By Roland McReynolds, CFSA Executive Director

A huge portion—maybe a majority—of the businesses serving local and regional food markets will face a new, higher level of food safety bureaucracy and paperwork beginning in September 2017, thanks to the Food Safety Modernization Act (FSMA).FSMA

On September 10, 2015 the U.S. Food and Drug Administration (FDA) issued final rules establishing new ‘preventive controls’ standards for food processing facilities and animal feed manufacturers under FSMA.  Beginning September 17, the timelines for compliance with the Preventive Controls Rules (PCR) started counting down: businesses with 500 or more employees must come into compliance within one year, those with less than 500 employees but over $1 million in sales will have two years, and those with less than $1 million in sales with have three years.  Five other FSMA regulations are due for publication over the next several months.  Together, these rules create new obstacles for farmers and food businesses to sell fruits, vegetables and value-added foods in local and organic product markets.  The PCR for human food is the most complex and far-reaching of them all.

Sustainable agriculture has fought through two rounds of public input to make the rules practical and appropriate to the scale and nature of local and regional food and farming businesses, and the final rules show that those determined efforts made an impact. But substantial threats remain—most importantly, the requirement for food facilities to prove that their suppliers comply with FSMA; in direct contradiction of the FSMA statute, the PCR in effect requires farms and food makers to pay for third party audits.  This requirement—known as supply chain verification—alone may bring the expansion of local food into mainstream distribution channels to a screeching halt.


New definitions of what counts as a farm and the types of things that farms can to do to prepare their crops for market post-harvest look like improvements from previous drafts of the regulations.  With these changes, the new PCRs allow farmer cooperatives to continue to operate as extensions of farms, instead being treated the same as giant-scale food manufacturing plants.

For other forms of food hubs and value-added processing facilities, the impacts remain to be seen.  There are many gray areas and ambiguities in the rules.

Supporters of sustainable agriculture will need to continue to fight to ensure common sense application of these new rules.

CFSA is a member of the National Sustainable Agriculture Coalition (NSAC), which issued a press statement highlighting areas of the rule where improvements have been made, and where additional clarity is needed to ensure the rules do not unfairly require farms to undergo third party audits.  NSAC also urged FDA to quickly finalize a related rule clarifying how farms and food businesses serving direct-to-consumer markets will be covered under the PCRs.  You can read the press statement here.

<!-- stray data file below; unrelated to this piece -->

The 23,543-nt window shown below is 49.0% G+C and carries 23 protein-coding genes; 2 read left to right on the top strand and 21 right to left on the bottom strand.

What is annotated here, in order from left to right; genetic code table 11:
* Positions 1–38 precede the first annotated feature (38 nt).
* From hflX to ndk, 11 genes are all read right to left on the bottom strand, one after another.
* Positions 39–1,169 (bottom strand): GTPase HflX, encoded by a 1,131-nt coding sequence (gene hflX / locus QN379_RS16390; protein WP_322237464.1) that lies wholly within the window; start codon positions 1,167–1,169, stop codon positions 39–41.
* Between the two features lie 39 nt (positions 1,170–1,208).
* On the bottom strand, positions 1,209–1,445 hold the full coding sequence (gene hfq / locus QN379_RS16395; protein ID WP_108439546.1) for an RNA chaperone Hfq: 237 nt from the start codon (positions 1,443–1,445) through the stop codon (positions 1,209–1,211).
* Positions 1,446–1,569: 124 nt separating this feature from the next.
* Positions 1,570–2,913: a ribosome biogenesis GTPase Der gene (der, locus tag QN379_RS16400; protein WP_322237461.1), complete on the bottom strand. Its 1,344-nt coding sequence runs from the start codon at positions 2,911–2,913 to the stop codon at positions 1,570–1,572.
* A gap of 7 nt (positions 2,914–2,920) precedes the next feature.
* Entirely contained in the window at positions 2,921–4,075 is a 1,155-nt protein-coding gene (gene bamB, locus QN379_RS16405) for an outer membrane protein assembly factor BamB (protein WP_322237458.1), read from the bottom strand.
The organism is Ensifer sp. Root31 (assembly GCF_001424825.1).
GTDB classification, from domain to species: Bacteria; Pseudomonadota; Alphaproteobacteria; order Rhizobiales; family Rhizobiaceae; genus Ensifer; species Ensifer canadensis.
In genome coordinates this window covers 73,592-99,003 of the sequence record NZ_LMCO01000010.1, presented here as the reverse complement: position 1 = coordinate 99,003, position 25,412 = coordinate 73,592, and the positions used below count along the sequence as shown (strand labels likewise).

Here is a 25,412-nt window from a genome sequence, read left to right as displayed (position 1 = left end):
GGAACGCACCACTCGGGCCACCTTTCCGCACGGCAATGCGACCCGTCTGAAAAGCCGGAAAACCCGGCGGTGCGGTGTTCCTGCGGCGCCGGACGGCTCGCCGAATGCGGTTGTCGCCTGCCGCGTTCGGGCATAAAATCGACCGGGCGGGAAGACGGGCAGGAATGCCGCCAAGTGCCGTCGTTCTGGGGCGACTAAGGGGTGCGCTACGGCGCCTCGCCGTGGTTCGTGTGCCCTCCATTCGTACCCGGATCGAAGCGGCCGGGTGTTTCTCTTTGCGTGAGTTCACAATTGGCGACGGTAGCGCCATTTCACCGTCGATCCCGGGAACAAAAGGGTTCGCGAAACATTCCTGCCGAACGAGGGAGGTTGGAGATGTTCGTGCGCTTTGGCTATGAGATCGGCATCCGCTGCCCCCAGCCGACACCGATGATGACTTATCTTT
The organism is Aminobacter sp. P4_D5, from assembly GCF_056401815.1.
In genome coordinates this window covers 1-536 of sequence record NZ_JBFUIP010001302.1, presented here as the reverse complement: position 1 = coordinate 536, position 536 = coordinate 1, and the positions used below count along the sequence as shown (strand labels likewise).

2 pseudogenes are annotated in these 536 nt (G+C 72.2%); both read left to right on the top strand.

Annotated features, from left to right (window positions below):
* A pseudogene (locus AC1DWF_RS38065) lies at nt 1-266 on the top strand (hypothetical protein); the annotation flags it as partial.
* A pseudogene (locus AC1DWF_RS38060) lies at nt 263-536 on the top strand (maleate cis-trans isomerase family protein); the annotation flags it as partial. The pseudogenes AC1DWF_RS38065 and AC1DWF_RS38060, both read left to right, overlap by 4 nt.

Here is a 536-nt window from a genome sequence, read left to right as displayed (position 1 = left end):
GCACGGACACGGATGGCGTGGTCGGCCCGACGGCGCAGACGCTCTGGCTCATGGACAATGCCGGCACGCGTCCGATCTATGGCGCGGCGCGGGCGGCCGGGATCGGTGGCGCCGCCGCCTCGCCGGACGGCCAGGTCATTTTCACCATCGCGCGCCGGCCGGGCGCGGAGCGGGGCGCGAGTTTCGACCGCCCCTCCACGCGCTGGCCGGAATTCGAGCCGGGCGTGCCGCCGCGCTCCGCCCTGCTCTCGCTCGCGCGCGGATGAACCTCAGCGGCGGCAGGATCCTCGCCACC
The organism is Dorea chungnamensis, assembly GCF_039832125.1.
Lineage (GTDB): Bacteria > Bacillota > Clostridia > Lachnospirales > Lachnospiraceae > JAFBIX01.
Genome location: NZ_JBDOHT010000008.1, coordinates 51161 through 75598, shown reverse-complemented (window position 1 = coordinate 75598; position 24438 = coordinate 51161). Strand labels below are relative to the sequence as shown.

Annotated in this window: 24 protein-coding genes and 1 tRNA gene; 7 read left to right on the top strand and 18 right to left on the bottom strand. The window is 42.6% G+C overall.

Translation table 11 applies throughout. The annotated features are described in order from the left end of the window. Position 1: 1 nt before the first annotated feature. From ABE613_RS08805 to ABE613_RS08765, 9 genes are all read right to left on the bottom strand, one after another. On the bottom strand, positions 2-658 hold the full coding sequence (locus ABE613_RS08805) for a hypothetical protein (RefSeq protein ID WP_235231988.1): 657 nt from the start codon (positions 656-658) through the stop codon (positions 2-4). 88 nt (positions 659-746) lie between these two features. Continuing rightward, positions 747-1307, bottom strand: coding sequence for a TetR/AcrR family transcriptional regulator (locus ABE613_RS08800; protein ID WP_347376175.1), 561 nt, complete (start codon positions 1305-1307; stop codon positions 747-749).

Combined, the PCRs for human food and for animal feed total over 1,500 pages.  CFSA staff and our allies are undertaking a thorough review of the rules over the coming weeks, and will publish more analysis on specific provisions on an ongoing basis. In addition to the supply chain verification requirement and farm definition, we will be looking closely at several key issues:

  • Definitions related to farming operations and activities that may trigger the facility definition;
  • Classification of various value-added activities, and the corresponding exemption for those activities classified as low-risk;
  • Requirements for so-called ‘exempt’ facilities – including the process for withdrawing and reinstating an exemption;
  • Requirements for facilities to conduct environmental monitoring and product testing; and
  • Compliance timelines for facilities that must register with FDA and comply with the rule.

NSAC will also be updating its “Am I Affected?” flow chart to help farms and food businesses assess whether the PCRs apply to their operations.

One of several flowcharts developed by NSAC to help farmers determine if FSMA applies to them.

One of several flowcharts developed by NSAC to help farmers determine if FSMA applies to them.

You can access the pre-publication version of the final rule here (PDF), as well as via FDA’s website, which includes additional supporting materials.

The next important FSMA milestone is publication of the final Produce Rule, due by late October 2015, which will establish minimum requirements for the ‘safe’ production of fruits and vegetables on farms.  More about FSMA implementation and background information on the proposed PCRs is on our website.

In every round of the struggle over FSMA, sustainable ag has influenced the process effectively, and won concessions to common sense.  As the final rules are put into practice, we will still need to steer the implementation in favor of practical, reasonable requirements that will allow local, organic food to continue to grow and thrive.  Please stay connected with CFSA to learn more about what still can, and must, be done to protect sustainable agriculture.